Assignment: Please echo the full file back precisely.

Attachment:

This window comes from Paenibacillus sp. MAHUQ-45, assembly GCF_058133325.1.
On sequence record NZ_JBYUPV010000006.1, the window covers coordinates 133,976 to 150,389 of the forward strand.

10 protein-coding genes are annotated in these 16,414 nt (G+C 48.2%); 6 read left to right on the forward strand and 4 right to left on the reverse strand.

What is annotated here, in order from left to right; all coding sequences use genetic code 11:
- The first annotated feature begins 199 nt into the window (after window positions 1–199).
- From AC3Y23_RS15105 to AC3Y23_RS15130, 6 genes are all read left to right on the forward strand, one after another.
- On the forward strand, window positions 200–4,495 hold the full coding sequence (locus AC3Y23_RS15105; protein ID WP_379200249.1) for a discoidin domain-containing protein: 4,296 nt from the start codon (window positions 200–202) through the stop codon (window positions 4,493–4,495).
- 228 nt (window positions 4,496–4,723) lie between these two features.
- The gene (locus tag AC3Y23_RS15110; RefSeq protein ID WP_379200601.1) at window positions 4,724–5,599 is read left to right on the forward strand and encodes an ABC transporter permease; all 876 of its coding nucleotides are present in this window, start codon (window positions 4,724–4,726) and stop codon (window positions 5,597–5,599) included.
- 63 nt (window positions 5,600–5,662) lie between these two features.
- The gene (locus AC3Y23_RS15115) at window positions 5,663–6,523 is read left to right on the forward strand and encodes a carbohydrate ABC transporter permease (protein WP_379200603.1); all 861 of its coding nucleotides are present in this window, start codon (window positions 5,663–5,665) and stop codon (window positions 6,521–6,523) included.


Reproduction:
This window comes from Paenibacillus sp. MAHUQ-45, assembly GCF_058133325.1.
On sequence record NZ_JBYUPV010000006.1, the window covers coordinates 133,976 to 150,389 of the forward strand.

10 protein-coding genes are annotated in these 16,414 nt (G+C 48.2%); 6 read left to right on the forward strand and 4 right to left on the reverse strand.

What is annotated here, in order from left to right; all coding sequences use genetic code 11:
- The first annotated feature begins 199 nt into the window (after window positions 1–199).
- From AC3Y23_RS15105 to AC3Y23_RS15130, 6 genes are all read left to right on the forward strand, one after another.
- On the forward strand, window positions 200–4,495 hold the full coding sequence (locus AC3Y23_RS15105; protein ID WP_379200249.1) for a discoidin domain-containing protein: 4,296 nt from the start codon (window positions 200–202) through the stop codon (window positions 4,493–4,495).
- 228 nt (window positions 4,496–4,723) lie between these two features.
- The gene (locus tag AC3Y23_RS15110; RefSeq protein ID WP_379200601.1) at window positions 4,724–5,599 is read left to right on the forward strand and encodes an ABC transporter permease; all 876 of its coding nucleotides are present in this window, start codon (window positions 4,724–4,726) and stop codon (window positions 5,597–5,599) included.
- 63 nt (window positions 5,600–5,662) lie between these two features.
- The gene (locus AC3Y23_RS15115) at window positions 5,663–6,523 is read left to right on the forward strand and encodes a carbohydrate ABC transporter permease (protein WP_379200603.1); all 861 of its coding nucleotides are present in this window, start codon (window positions 5,663–5,665) and stop codon (window positions 6,521–6,523) included.